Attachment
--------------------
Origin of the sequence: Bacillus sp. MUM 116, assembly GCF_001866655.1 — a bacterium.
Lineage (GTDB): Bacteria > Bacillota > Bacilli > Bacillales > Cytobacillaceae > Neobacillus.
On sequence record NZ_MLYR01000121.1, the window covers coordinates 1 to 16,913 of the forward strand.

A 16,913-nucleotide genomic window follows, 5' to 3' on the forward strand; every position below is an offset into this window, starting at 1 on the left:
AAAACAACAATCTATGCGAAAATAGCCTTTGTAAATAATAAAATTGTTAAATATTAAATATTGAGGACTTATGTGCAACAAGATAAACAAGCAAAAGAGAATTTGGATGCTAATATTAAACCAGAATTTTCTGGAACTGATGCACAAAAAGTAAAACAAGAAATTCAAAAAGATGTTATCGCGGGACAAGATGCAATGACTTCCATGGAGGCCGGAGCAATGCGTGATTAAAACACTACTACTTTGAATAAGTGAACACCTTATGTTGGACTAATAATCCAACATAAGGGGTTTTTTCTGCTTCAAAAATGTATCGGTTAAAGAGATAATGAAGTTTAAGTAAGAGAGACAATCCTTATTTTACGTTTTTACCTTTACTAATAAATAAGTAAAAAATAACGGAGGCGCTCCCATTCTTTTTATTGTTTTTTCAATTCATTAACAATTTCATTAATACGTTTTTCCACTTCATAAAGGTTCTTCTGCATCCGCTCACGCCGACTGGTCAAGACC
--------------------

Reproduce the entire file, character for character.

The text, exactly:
Origin of the sequence: Bacillus sp. MUM 116, assembly GCF_001866655.1 — a bacterium.
Lineage (GTDB): Bacteria > Bacillota > Bacilli > Bacillales > Cytobacillaceae > Neobacillus.
On sequence record NZ_MLYR01000121.1, the window covers coordinates 1 to 16,913 of the forward strand.

A 16,913-nucleotide genomic window follows, 5' to 3' on the forward strand; every position below is an offset into this window, starting at 1 on the left:
AAAACAACAATCTATGCGAAAATAGCCTTTGTAAATAATAAAATTGTTAAATATTAAATATTGAGGACTTATGTGCAACAAGATAAACAAGCAAAAGAGAATTTGGATGCTAATATTAAACCAGAATTTTCTGGAACTGATGCACAAAAAGTAAAACAAGAAATTCAAAAAGATGTTATCGCGGGACAAGATGCAATGACTTCCATGGAGGCCGGAGCAATGCGTGATTAAAACACTACTACTTTGAATAAGTGAACACCTTATGTTGGACTAATAATCCAACATAAGGGGTTTTTTCTGCTTCAAAAATGTATCGGTTAAAGAGATAATGAAGTTTAAGTAAGAGAGACAATCCTTATTTTACGTTTTTACCTTTACTAATAAATAAGTAAAAAATAACGGAGGCGCTCCCATTCTTTTTATTGTTTTTTCAATTCATTAACAATTTCATTAATACGTTTTTCCACTTCATAAAGGTTCTTCTGCATCCGCTCACGCCGACTGGTCAAGACC